Friday, May 3, 2013

Next Week’s Lab Meeting: WIPs and Study of Color Patterns

Male displaying wing during courtship.
For the next week I’ll give a presentation on the work of fruit fly WIPs I’ve been doing. Also Anais and I will show you the video footage of male mating preference on both wild type LHm and Androchrome females. Hope to hear your thoughts and advises.

To continue with the theme of WIPs, I think we can read this paper Erik suggested earlier about the new tool for studying animal colour patterns and the possible application on our studies. Fika will be served!

1. The information in animal colour patterns plays a key role in many ecological interactions; quanitification would help us to study them, but this is problematic. Comparing patterns using human judgement is subjective and inconsistent. Traditional shape analysis is unsuitable as patterns do not usually contain conserved landmarks. Alternative statistical approaches also have weaknesses, particularly as they are generally based on summary measures that discard most or all of the spatial information in a pattern.
2. We present a method for quantifying the similarity of a pair of patterns based on the distance transform of a binary image. The method compares the whole pattern, pixel by pixel, while being robust to small spatial variations among images.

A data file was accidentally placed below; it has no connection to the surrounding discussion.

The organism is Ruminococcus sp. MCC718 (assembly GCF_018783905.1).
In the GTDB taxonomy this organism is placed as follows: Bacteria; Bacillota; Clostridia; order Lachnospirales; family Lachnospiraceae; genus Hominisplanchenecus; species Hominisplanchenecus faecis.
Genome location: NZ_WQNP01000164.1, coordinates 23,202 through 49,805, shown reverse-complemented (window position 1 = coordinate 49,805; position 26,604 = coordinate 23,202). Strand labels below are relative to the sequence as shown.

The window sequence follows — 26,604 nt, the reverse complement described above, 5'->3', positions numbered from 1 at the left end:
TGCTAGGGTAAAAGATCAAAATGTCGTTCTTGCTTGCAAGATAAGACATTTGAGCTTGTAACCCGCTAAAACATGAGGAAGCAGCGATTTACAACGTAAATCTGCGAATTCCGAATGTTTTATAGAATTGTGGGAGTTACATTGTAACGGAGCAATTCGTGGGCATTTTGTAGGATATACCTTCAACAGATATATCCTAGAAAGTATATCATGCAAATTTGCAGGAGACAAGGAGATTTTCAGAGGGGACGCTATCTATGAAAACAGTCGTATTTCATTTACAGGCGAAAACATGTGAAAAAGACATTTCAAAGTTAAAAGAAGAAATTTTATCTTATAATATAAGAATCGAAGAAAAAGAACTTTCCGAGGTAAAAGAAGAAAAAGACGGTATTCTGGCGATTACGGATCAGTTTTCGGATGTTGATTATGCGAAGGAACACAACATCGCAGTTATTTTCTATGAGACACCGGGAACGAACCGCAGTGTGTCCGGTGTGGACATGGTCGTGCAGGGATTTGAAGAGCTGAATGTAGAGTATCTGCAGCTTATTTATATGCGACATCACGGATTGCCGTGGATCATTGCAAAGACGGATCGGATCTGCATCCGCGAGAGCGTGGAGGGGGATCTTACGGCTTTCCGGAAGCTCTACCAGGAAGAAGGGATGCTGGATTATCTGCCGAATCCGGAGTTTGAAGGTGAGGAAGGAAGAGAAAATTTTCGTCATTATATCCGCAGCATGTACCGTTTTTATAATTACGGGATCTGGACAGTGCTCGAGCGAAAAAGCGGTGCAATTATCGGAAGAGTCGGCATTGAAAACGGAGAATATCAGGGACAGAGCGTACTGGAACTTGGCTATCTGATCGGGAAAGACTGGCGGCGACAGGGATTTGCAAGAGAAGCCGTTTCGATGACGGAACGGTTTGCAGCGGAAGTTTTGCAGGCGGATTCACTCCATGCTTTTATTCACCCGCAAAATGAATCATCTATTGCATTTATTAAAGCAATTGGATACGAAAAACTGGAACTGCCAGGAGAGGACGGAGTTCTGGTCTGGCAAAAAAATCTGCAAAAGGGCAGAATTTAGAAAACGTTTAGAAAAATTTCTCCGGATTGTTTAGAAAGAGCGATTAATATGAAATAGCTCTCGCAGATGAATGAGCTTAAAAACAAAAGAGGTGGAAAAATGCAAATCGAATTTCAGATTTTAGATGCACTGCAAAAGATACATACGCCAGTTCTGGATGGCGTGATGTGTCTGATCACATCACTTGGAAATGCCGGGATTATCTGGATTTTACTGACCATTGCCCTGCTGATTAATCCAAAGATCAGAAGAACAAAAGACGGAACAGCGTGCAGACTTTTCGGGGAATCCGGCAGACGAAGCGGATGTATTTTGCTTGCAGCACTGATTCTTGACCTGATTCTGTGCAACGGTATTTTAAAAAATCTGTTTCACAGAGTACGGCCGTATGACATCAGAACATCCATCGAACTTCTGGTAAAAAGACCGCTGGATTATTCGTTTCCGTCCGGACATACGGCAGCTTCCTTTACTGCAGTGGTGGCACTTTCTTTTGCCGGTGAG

3. We demonstrate the utility of the distance transform method using three ecological examples. We generate a measure of mimetic accuracy between hoverflies (Diptera: Syrphidae) and wasps (Hymenoptera) based on abdominal pattern, and show that this correlates strongly with the perception of a model predator (humans). We calculate similarity values within a group of mimetic butterflies and compare this with proposed pairings of Müllerian comimics.
4. Finally, we characterise variation in clypeal badges of a paper wasp (Polistes dominula) and compare this with previous measures of variation.
While our results generally support the findings of existing studies that have used simpler ad hoc methods for measuring differences among patterns, our method is able to detect more subtle variation and hence reveal previously overlooked trends.


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